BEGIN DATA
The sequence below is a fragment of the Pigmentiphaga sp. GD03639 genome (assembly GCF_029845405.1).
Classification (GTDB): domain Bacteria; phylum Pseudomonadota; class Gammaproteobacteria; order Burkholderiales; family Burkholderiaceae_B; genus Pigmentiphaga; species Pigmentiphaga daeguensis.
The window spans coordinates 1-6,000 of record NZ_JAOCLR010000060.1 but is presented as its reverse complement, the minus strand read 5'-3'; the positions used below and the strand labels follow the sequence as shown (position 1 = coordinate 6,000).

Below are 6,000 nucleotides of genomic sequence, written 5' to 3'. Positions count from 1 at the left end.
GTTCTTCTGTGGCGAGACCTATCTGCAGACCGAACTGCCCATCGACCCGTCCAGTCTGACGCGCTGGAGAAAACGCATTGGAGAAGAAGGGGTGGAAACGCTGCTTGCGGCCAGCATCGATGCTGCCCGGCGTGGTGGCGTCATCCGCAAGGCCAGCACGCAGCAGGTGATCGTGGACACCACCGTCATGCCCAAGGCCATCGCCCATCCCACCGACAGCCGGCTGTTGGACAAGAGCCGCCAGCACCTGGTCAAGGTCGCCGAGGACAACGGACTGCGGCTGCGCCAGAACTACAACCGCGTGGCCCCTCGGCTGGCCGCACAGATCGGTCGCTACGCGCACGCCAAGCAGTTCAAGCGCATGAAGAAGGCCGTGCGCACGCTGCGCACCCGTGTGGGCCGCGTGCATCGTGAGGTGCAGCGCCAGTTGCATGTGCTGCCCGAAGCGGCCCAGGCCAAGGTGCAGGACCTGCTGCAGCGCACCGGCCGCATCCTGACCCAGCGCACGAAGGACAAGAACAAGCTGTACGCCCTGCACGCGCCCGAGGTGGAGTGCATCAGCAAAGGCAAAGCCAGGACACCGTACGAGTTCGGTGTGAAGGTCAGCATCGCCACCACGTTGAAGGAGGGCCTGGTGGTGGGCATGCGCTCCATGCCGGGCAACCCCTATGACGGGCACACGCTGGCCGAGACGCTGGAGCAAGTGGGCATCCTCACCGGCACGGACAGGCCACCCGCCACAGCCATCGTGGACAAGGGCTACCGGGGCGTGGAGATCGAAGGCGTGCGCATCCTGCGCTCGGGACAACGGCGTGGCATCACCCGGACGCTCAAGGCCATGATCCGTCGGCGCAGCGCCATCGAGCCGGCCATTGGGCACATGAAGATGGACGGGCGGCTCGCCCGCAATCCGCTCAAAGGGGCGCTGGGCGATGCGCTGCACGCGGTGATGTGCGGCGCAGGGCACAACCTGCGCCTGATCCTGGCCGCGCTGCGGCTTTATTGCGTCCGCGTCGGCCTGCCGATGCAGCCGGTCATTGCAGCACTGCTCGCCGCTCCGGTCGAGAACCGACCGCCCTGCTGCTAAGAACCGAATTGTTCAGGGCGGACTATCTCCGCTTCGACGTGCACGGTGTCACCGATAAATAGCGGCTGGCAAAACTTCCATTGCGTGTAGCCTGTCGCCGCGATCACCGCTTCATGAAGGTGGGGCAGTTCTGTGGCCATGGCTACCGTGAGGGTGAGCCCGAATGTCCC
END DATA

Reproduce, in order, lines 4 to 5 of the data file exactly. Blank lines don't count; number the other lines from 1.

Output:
Below are 6,000 nucleotides of genomic sequence, written 5' to 3'. Positions count from 1 at the left end.
GTTCTTCTGTGGCGAGACCTATCTGCAGACCGAACTGCCCATCGACCCGTCCAGTCTGACGCGCTGGAGAAAACGCATTGGAGAAGAAGGGGTGGAAACGCTGCTTGCGGCCAGCATCGATGCTGCCCGGCGTGGTGGCGTCATCCGCAAGGCCAGCACGCAGCAGGTGATCGTGGACACCACCGTCATGCCCAAGGCCATCGCCCATCCCACCGACAGCCGGCTGTTGGACAAGAGCCGCCAGCACCTGGTCAAGGTCGCCGAGGACAACGGACTGCGGCTGCGCCAGAACTACAACCGCGTGGCCCCTCGGCTGGCCGCACAGATCGGTCGCTACGCGCACGCCAAGCAGTTCAAGCGCATGAAGAAGGCCGTGCGCACGCTGCGCACCCGTGTGGGCCGCGTGCATCGTGAGGTGCAGCGCCAGTTGCATGTGCTGCCCGAAGCGGCCCAGGCCAAGGTGCAGGACCTGCTGCAGCGCACCGGCCGCATCCTGACCCAGCGCACGAAGGACAAGAACAAGCTGTACGCCCTGCACGCGCCCGAGGTGGAGTGCATCAGCAAAGGCAAAGCCAGGACACCGTACGAGTTCGGTGTGAAGGTCAGCATCGCCACCACGTTGAAGGAGGGCCTGGTGGTGGGCATGCGCTCCATGCCGGGCAACCCCTATGACGGGCACACGCTGGCCGAGACGCTGGAGCAAGTGGGCATCCTCACCGGCACGGACAGGCCACCCGCCACAGCCATCGTGGACAAGGGCTACCGGGGCGTGGAGATCGAAGGCGTGCGCATCCTGCGCTCGGGACAACGGCGTGGCATCACCCGGACGCTCAAGGCCATGATCCGTCGGCGCAGCGCCATCGAGCCGGCCATTGGGCACATGAAGATGGACGGGCGGCTCGCCCGCAATCCGCTCAAAGGGGCGCTGGGCGATGCGCTGCACGCGGTGATGTGCGGCGCAGGGCACAACCTGCGCCTGATCCTGGCCGCGCTGCGGCTTTATTGCGTCCGCGTCGGCCTGCCGATGCAGCCGGTCATTGCAGCACTGCTCGCCGCTCCGGTCGAGAACCGACCGCCCTGCTGCTAAGAACCGAATTGTTCAGGGCGGACTATCTCCGCTTCGACGTGCACGGTGTCACCGATAAATAGCGGCTGGCAAAACTTCCATTGCGTGTAGCCTGTCGCCGCGATCACCGCTTCATGAAGGTGGGGCAGTTCTGTGGCCATGGCTACCGTGAGGGTGAGCCCGAATGTCCC